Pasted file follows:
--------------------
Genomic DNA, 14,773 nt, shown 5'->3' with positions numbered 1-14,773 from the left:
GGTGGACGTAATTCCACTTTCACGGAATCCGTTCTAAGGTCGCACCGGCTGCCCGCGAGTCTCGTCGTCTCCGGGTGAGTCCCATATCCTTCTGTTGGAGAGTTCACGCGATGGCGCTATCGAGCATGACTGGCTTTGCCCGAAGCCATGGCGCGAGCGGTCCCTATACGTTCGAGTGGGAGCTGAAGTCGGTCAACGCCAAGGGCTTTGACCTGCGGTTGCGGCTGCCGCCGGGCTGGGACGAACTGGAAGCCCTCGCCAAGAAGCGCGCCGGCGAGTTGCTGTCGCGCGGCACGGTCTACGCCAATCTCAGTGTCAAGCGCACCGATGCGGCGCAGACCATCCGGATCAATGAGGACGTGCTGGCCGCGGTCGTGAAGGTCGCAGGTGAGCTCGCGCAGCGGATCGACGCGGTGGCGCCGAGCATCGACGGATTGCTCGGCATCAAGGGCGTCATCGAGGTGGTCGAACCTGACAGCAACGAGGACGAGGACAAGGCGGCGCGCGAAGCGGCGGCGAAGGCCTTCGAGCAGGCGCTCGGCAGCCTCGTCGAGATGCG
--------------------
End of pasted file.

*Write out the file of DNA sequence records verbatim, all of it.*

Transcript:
Genomic DNA, 14,773 nt, shown 5'->3' with positions numbered 1-14,773 from the left:
GGTGGACGTAATTCCACTTTCACGGAATCCGTTCTAAGGTCGCACCGGCTGCCCGCGAGTCTCGTCGTCTCCGGGTGAGTCCCATATCCTTCTGTTGGAGAGTTCACGCGATGGCGCTATCGAGCATGACTGGCTTTGCCCGAAGCCATGGCGCGAGCGGTCCCTATACGTTCGAGTGGGAGCTGAAGTCGGTCAACGCCAAGGGCTTTGACCTGCGGTTGCGGCTGCCGCCGGGCTGGGACGAACTGGAAGCCCTCGCCAAGAAGCGCGCCGGCGAGTTGCTGTCGCGCGGCACGGTCTACGCCAATCTCAGTGTCAAGCGCACCGATGCGGCGCAGACCATCCGGATCAATGAGGACGTGCTGGCCGCGGTCGTGAAGGTCGCAGGTGAGCTCGCGCAGCGGATCGACGCGGTGGCGCCGAGCATCGACGGATTGCTCGGCATCAAGGGCGTCATCGAGGTGGTCGAACCTGACAGCAACGAGGACGAGGACAAGGCGGCGCGCGAAGCGGCGGCGAAGGCCTTCGAGCAGGCGCTCGGCAGCCTCGTCGAGATGCG